Wednesday, August 5, 2020

The Body in the Dumb River - George Bellairs

1961 is turning out to be a good year for the British Library Crime Classics - I'm currently reading 'The Spoilt Kill' and loving it, and 'The Body in the Dumb River' was a real treat. I'm also coming to love George Bellairs. I don't remember being particularly taken with the first one that I read ('Death of a Busybody') but Surfeit of Suspects was excellent and so is this. I'm happy to see that I've got a couple more waiting for me.

I like Superintendent Littlejohn of Scotland Yard - he seems like a long suffering, hard working, patient man who spends his time getting the job done. I love the details that Bellairs puts into his books - there was a beautiful bit where a dog steals a chicken in one scene, and later is unimpressed with the cheese rinds the man it stole from is feeding him. It has nothing to do with the plot, it's hardly even scene setting, it's just a nice touch that made me smile.

The victim is a man called Jim, found stabbed in the back in a flooded river. He was a popular fairground worker who didn't appear to have any enemies - but someone obviously wanted him dead, and (slight spoiler) more investigation unearths an unexpected double life which has Littlejohn travelling back and forth across the country in search of clues.

The charm of this book is a combination of the sympathy you have to end up feeling for the murdered man - not perfect, but essentially decent and trying his best in difficult circumstances, and a pleasingly gothic atmosphere back in his home town. There appearances matter rather more than they ought too - divorce would still be a scandal that would not do, and there's a sense of being trapped between the social norms of a much earlier (almost Victorian) time, and the change that's coming with the modern world.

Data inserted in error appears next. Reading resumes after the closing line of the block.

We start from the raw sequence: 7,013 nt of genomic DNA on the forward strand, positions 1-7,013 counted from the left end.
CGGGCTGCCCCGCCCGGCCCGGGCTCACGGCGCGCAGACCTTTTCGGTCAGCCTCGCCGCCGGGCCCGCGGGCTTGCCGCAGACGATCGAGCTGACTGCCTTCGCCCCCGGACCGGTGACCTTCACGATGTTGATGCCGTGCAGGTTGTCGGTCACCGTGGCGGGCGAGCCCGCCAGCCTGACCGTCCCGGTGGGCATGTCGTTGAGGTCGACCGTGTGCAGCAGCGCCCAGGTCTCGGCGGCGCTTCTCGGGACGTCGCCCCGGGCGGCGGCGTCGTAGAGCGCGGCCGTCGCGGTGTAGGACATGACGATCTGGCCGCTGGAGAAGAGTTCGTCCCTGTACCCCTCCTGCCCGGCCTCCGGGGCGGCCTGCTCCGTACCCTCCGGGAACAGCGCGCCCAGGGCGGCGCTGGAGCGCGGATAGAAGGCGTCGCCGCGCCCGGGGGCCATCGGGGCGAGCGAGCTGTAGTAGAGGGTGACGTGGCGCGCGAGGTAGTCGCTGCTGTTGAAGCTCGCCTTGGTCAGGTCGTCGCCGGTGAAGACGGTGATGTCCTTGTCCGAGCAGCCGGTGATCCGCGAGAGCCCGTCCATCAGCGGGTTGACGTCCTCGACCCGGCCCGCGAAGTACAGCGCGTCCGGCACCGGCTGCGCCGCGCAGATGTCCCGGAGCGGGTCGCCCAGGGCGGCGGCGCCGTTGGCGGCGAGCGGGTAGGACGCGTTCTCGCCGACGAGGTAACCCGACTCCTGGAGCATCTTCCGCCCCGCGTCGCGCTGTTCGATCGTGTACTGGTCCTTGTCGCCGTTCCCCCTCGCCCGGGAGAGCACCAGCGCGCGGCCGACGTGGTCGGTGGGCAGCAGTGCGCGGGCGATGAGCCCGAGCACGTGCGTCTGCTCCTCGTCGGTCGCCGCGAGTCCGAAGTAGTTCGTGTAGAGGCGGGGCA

As Littlejohn closes in on the killer the atmosphere becomes increasingly horrible and threatening, but altogether it's a slow burn sort of a book with plenty of time to enjoy the details (like the thieving dog) that Bellairs decorates his work with. There's also plenty of time to consider some of the social details he touches on.

Bellairs was the pen name of Harold Blundell who was a prominent banker and philanthropist from Manchester. Martin Edwards introduction to this book is enlightening - Bellairs was not well served by his publishers, though fortunately he was well paid enough by his day job to be able to treat writing as a hobby that generated a cash bonus. I can't better Edwards statement that "... his books offer unpretentious entertainment, and that has enduring worth." So much so that sales of his titles have been healthy and there are now 5 of them in the series.

These aren't demanding books, but they're well crafted, enjoyable, and offer fascinating glimpses into their contemporary world. There's also the sense of a really decent man behind the pen - someone who treats even his less appealing characters with a measure of compassion, which makes me want to find out more. There's an appeal at the end of the book from the George Bellairs Literary Estate to join in with building an online Bellairs community which is tempting me to sign up for the newsletter. ( there's even a free ebook thrown in.)

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